You may think that organic fruits and vegetables don’t need to be cleaned and inspected like conventionally grown produce, since they aren’t covered in pesticides.
However, you should always carefully clean and inspect all fruits and vegetables since there is a good chance other things besides pesticides and chemicals are lurking on their surface.
Although organic vegetables and fruit aren’t grown with pesticides or chemicals, they can be cultivated with natural soil enhancers and fertilizers such as manure, bone meal, and worm castings.
Plus, before you buy fruits and vegetables in stores, they could have been handled by farming staff, farming equipment, market employees and other shoppers.
Hopefully, the equipment and hands were clean, but you really just never know.
So, whether you buy vegetables and fruits that are conventionally grown (using pesticides), organically grown (without chemicals or pesticides), or whether you grow your own, you should always inspect and clean everything thoroughly before eating or cooking.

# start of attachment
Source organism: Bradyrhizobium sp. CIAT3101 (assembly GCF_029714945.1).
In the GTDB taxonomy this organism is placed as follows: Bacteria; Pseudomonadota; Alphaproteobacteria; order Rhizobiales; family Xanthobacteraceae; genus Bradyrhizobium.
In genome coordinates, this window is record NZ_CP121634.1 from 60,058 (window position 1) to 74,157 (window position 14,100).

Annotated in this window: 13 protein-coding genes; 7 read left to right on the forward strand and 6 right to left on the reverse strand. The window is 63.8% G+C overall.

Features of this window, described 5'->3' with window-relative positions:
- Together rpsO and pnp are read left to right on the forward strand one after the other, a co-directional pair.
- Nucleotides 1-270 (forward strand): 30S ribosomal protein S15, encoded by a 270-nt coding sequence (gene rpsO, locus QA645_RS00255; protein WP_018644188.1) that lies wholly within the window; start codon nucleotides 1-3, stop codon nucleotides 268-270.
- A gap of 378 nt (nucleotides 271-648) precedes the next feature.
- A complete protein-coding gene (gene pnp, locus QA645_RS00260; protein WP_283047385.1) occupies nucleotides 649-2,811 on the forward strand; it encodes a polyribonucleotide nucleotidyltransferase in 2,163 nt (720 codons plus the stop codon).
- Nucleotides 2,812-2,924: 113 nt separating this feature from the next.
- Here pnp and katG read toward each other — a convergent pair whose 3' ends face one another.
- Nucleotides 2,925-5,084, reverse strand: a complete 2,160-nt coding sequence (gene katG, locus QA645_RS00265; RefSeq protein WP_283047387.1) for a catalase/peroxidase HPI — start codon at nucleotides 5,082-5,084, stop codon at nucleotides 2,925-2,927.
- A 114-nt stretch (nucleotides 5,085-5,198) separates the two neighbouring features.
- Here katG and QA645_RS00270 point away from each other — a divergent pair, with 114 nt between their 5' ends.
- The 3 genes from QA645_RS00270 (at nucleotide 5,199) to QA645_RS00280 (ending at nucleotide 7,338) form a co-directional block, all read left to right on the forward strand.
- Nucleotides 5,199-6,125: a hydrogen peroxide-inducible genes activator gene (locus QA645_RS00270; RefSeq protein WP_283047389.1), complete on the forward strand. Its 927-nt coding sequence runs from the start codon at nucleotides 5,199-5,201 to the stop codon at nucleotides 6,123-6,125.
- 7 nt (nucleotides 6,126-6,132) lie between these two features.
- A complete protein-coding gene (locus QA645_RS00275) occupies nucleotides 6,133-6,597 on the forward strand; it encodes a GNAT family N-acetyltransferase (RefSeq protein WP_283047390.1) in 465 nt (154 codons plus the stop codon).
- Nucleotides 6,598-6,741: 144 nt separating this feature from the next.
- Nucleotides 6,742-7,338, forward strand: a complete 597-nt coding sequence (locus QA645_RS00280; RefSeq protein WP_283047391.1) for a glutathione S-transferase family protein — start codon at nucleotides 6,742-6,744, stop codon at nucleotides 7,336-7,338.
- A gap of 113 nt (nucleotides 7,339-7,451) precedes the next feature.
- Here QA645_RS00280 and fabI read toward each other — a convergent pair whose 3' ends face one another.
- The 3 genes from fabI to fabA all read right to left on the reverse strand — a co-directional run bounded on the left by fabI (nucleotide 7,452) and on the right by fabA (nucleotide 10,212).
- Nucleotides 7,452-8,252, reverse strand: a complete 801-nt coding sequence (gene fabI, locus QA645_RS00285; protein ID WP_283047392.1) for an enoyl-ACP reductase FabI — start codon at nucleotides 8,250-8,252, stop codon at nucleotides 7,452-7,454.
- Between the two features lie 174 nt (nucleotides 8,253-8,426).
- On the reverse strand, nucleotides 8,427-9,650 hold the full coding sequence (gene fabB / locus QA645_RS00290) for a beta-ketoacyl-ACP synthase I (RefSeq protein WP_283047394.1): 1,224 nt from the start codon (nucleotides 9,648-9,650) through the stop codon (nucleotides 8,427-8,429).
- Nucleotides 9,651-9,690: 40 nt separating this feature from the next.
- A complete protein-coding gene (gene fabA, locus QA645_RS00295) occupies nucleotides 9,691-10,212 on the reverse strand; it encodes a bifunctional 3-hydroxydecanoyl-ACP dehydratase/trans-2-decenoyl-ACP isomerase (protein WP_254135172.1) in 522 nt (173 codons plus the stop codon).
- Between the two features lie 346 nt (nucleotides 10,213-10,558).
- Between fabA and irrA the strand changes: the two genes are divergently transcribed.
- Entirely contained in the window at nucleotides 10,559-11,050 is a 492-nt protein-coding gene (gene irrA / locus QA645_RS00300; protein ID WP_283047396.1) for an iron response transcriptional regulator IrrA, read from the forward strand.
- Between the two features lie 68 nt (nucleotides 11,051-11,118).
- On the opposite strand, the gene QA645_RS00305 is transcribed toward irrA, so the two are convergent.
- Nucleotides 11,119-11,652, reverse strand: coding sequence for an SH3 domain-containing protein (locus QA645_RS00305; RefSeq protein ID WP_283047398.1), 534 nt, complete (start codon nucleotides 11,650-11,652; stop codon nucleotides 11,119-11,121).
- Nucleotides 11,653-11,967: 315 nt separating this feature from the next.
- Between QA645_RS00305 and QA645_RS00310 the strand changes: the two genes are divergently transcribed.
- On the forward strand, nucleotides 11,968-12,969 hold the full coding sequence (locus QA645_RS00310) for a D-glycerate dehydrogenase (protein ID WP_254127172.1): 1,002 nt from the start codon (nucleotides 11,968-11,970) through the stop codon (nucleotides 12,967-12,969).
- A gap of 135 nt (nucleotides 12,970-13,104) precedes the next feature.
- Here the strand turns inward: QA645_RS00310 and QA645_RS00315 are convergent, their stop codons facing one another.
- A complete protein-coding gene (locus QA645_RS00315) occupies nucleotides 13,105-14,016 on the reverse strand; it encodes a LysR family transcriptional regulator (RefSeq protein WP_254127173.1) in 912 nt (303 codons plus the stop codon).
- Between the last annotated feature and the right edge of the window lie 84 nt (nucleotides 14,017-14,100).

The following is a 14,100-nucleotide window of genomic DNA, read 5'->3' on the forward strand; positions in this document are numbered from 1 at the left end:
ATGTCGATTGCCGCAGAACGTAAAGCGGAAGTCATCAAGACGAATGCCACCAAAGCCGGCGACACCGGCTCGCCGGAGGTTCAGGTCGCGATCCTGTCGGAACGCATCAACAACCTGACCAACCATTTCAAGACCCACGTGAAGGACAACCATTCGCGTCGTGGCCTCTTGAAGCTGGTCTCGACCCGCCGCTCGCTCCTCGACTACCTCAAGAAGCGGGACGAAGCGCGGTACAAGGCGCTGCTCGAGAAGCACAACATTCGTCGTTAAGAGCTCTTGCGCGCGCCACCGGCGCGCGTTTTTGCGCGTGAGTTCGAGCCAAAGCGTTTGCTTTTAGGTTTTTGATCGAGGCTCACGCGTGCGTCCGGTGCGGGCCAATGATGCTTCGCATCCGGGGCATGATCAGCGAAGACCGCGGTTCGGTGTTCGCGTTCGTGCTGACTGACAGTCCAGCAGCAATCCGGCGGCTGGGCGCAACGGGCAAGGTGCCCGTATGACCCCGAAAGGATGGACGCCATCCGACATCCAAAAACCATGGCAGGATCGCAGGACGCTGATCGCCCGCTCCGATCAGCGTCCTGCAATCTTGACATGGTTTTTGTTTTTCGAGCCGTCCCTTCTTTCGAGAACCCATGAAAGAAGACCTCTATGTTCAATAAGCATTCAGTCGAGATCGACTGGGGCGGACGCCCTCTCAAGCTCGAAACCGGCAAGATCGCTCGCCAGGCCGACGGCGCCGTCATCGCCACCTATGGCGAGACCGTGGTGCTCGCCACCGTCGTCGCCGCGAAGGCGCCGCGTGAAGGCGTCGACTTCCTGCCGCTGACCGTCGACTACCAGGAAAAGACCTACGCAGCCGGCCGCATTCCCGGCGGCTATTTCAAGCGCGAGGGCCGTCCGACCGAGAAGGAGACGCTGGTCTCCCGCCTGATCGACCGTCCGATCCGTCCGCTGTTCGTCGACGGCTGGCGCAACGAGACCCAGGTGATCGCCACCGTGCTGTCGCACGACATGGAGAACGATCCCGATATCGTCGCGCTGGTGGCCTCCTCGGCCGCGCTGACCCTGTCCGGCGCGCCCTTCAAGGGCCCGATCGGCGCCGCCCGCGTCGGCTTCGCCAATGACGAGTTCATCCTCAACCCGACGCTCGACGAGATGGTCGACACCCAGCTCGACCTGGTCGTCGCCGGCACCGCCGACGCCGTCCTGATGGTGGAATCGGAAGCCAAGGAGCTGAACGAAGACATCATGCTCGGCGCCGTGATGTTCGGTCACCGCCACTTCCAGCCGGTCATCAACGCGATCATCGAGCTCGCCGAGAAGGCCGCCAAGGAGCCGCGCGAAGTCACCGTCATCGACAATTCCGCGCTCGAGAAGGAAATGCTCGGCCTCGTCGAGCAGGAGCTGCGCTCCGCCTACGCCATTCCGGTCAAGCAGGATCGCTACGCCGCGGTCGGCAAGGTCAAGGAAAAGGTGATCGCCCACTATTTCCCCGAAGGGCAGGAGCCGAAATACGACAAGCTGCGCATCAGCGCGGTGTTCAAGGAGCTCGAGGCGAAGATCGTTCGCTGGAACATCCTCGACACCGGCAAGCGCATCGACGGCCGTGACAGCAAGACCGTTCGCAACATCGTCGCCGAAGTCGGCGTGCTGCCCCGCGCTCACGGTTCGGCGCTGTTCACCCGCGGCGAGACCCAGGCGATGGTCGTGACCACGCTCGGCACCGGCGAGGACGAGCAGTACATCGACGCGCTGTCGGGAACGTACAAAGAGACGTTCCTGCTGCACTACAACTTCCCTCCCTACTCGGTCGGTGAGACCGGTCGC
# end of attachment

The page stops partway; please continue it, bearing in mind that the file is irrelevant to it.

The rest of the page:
Fortunately, it’s fairly easy to remove pesticides, germs, and bacteria by using inexpensive ingredients found right in your kitchen cupboard.
All you need to do is concoct a mixture of water, vinegar, baking soda and lemon juice and then use it as a spray, rinse or soak.
In the past, we provided several easy ways to Wash Your Fruits & Veggies With Vinegar to remove pesticides. Right now we’d like to share another recipe that uses vinegar to remove germs, bacteria, and pesticides:
Green Tips for Cleaning Fruits and Veggies
- Combine the ingredients below in a large bowl. The concoction will bubble and fizz a lot after mixing, so the bowl needs to be big.
- 1 cup water
- 1 cup white vinegar or cider vinegar
- 2 tablespoons lemon
- Stir the mixture and then transfer it to a spray bottle.
- Spray on fruits and vegetables.
- Allow the mixture to sit for about five minutes.
- Rinse it off with water.
- Give items a final visual inspection.
We hope you’ll try the solution above to clean all fruits and vegetables. This recipe is especially important to use on herbs, vegetables and fruits that sit directly on top of soil or beneath soil to grow (rather than those that hang from branches or in bushes), like basil, carrots, potatoes, watermelons, carrots and squash.
It’s also really important to wash all fruits and vegetables that have peels, even if you don’t plan to eat the peel. That’s because the knife can transfer pesticides, germs and bacteria that are located on the outside of your fruit or vegetable into the edible parts of the item.